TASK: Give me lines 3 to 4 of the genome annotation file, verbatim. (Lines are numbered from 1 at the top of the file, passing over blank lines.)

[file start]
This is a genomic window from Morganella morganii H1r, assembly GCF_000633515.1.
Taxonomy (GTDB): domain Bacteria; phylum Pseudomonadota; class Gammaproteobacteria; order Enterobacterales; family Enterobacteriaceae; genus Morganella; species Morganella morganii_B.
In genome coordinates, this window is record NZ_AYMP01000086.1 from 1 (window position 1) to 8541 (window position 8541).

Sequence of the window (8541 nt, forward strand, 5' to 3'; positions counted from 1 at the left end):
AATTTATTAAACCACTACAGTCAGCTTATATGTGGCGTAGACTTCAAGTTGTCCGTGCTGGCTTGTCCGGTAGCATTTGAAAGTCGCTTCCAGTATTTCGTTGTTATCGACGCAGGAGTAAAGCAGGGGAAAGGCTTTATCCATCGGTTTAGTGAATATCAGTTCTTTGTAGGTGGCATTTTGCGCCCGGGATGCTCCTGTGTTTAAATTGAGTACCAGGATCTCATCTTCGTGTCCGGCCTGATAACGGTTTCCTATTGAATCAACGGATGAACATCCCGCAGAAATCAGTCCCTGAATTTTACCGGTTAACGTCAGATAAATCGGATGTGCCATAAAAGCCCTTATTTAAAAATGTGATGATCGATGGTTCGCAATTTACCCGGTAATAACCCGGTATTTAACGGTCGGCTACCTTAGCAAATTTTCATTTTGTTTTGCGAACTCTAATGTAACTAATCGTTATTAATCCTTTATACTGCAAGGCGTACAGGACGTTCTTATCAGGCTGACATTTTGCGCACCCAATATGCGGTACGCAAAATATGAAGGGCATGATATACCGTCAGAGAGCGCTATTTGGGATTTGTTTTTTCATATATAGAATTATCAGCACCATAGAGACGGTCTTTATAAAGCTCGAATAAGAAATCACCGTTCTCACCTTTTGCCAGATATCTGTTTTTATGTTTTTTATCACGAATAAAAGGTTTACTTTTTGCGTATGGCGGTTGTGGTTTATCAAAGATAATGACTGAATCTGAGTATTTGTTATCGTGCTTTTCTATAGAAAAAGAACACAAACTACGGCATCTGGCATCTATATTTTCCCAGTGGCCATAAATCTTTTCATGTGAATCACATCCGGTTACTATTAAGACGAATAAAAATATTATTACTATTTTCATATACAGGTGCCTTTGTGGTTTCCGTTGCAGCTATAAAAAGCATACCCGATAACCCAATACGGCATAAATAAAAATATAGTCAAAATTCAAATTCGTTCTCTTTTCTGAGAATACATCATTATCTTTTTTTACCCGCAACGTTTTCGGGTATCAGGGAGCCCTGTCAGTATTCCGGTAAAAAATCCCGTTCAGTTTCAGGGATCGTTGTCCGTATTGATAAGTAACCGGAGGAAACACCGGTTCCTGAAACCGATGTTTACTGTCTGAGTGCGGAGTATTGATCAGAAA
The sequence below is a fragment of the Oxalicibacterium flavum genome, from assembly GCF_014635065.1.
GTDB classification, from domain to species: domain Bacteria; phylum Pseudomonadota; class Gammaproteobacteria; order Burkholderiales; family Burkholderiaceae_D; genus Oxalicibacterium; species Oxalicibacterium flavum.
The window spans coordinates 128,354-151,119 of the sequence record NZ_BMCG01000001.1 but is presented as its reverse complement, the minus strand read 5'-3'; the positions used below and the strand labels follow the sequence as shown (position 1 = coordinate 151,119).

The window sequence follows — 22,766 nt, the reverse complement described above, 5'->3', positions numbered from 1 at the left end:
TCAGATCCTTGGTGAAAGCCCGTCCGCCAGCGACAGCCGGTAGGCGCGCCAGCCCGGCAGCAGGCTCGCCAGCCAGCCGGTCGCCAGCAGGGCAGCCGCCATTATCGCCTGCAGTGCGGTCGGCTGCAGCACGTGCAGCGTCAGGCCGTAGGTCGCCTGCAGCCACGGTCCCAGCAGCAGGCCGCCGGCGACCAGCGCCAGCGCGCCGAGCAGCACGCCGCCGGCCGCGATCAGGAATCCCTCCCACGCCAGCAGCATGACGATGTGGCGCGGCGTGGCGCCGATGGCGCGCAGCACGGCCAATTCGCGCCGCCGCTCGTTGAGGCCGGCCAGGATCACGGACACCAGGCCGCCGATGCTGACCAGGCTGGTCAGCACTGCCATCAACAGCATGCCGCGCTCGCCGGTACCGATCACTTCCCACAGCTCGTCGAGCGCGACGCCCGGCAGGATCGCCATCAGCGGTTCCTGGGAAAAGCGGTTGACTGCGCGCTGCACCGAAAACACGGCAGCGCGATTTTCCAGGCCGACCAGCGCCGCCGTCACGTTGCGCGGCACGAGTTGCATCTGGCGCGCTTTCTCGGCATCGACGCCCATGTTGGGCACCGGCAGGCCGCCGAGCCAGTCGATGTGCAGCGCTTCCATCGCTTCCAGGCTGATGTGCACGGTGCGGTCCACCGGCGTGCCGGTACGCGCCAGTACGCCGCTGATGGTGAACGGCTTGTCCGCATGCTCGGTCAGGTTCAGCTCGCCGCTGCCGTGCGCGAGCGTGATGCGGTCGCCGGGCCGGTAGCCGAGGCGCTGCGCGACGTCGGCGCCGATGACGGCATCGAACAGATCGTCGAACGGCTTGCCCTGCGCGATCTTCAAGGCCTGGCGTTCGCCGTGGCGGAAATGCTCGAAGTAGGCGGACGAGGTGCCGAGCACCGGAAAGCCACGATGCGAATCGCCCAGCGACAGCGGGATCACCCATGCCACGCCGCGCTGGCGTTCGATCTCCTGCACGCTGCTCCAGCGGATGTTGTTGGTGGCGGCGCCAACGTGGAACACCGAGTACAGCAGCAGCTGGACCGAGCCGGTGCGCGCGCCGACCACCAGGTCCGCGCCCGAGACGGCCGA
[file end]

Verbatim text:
In genome coordinates, this window is record NZ_AYMP01000086.1 from 1 (window position 1) to 8541 (window position 8541).

Sequence of the window (8541 nt, forward strand, 5' to 3'; positions counted from 1 at the left end):